The research ethics training effort at UNM existed as early as 2000 with a faculty survey seeking opinions and attitudes towards consequences for research misconduct. A low level of training was provided campus wide in two courses (data for 2004 – 2008 shown in Table 1). In 2009 effort was increased to provide ethics education to researchers through the Office of the Vice President for Research. The Academic Integrity & Research Ethics (AIRE) office was established in Graduate Studies in 2013 which saw a steady annual increase in certification and compliance especially among research-active graduate students.
In 2016 AIRE/Graduate Studies produced the first compliance tracking utility that could identify federally funded recipients. For the first time (that’s why the orange bar is so high) AIRE is able to locate actual individuals who are now systematically identified so that they can acquire certification in the responsible conduct of research (RCR) by taking advantage of research ethics education opportunities. Ethics resources are also listed in the Professional & Academic Workshops (PAW) website.
Twelve to sixteen cases of research misconduct are posted on the ORI website each year.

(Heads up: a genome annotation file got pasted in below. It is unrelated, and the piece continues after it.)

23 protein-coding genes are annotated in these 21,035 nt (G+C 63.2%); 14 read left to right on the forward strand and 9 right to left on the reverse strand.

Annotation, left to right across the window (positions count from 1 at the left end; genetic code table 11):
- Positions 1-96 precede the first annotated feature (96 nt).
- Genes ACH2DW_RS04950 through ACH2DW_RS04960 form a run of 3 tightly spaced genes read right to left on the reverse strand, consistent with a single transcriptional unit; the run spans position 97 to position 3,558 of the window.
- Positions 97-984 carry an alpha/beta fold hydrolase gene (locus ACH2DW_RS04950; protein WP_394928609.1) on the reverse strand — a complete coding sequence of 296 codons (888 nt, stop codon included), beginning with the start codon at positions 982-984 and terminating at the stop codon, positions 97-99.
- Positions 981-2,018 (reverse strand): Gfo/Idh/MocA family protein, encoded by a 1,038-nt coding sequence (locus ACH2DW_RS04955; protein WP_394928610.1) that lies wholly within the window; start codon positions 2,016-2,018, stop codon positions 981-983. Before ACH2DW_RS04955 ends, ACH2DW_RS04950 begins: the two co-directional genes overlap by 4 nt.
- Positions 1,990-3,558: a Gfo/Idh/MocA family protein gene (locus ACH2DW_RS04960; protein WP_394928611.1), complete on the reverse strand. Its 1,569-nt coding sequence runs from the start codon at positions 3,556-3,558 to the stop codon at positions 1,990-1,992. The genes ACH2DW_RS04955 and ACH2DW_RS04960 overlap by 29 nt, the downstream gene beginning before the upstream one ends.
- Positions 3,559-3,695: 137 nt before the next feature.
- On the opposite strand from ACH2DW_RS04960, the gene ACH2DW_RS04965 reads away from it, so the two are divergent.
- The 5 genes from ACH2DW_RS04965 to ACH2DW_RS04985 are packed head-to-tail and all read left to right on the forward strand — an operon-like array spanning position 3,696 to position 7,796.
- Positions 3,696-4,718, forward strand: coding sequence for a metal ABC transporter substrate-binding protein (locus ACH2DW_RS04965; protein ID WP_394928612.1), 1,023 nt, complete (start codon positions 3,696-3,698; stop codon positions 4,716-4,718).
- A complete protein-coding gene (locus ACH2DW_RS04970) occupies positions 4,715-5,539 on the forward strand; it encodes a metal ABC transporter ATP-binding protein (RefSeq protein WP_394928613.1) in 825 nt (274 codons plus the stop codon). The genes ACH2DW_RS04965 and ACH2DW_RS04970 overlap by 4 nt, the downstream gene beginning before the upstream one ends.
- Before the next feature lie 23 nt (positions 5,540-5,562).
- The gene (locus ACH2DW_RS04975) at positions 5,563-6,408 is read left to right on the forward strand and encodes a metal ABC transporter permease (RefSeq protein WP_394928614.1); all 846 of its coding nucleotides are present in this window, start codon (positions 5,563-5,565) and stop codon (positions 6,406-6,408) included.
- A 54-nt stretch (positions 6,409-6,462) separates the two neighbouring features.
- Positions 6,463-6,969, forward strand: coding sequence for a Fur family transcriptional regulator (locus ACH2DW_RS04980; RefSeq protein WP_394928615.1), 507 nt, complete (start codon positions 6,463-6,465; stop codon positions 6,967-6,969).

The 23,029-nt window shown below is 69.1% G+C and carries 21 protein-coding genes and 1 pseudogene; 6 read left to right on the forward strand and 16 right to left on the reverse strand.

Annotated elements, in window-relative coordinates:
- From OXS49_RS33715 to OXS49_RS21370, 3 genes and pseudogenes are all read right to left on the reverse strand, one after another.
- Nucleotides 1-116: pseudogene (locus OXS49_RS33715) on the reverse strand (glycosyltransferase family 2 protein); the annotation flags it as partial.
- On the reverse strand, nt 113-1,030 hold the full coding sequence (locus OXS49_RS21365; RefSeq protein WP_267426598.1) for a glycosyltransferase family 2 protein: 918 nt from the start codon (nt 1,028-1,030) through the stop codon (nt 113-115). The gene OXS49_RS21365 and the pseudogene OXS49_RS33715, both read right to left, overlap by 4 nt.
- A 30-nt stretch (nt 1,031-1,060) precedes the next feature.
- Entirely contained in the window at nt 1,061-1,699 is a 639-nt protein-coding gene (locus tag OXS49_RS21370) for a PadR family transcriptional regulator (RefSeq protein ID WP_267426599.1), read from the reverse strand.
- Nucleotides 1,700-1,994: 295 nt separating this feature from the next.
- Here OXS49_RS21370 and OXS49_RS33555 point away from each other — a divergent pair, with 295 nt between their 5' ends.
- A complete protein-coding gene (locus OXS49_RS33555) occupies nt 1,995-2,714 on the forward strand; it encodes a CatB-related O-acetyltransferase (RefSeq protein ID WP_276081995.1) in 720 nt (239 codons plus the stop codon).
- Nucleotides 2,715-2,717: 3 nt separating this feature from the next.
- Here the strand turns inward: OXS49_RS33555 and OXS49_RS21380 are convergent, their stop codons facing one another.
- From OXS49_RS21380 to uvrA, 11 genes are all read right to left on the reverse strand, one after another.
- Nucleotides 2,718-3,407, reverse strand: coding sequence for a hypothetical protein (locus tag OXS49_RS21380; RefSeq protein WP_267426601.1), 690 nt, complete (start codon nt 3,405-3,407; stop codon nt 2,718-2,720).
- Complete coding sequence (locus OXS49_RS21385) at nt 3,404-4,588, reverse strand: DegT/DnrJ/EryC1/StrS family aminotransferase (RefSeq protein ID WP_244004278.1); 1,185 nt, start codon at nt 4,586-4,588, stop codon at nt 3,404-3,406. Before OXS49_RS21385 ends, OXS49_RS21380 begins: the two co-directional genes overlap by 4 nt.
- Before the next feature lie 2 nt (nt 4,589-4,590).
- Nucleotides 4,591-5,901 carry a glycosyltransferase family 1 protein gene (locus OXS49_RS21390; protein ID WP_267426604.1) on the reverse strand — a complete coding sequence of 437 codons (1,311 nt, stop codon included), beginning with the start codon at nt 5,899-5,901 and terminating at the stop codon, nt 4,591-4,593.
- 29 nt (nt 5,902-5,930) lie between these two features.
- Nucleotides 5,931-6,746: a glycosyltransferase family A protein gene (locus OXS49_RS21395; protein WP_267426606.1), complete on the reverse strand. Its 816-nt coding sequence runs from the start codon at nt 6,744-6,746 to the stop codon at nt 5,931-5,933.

Wondering how much of a budget a university research ethics program should have in proportion to the institutions overall research program? The answer is 0.1%. This means that a university that spends $500 million in research per year should spend $500,000 per year supporting ethics education! (citation Kalichman, 2000).
Of the 4000 graduate students at UNM, only a fraction of those students are required to obtain RCR certification as detailed in federal regulations (see the Scientific Integrity Plan or SIP). The actual number of those required to be certified changes from semester to semester because of a number of factors. Those factors include when a student graduates or a student goes off of federal funding. Regardless of the funding a student may have, UNM encourages ALL graduatestudents to get trained in the ethical conduct of research! However the number of students changes every semester.
In the last three years (Table 2, 3 below) AIRE has been increasing the numbers of certifications awarded. Successful ways research ethics content is delivered includes courses in research ethics, adding research ethics content into classes already in progress (such as research methods classes being taught by departments; ethics across the curriculum, EAC), situations in labs were faculty will offer research ethics content (ethics in context; EIC). Workshops and symposia were not big factors in certification over the last three years.
Table 2: Count of certificates issue by year
Count of UNM_ID
Table 3: Count of students certified in research ethics by course, ethics-across-the-curriculum, ethics-in-context, or workshops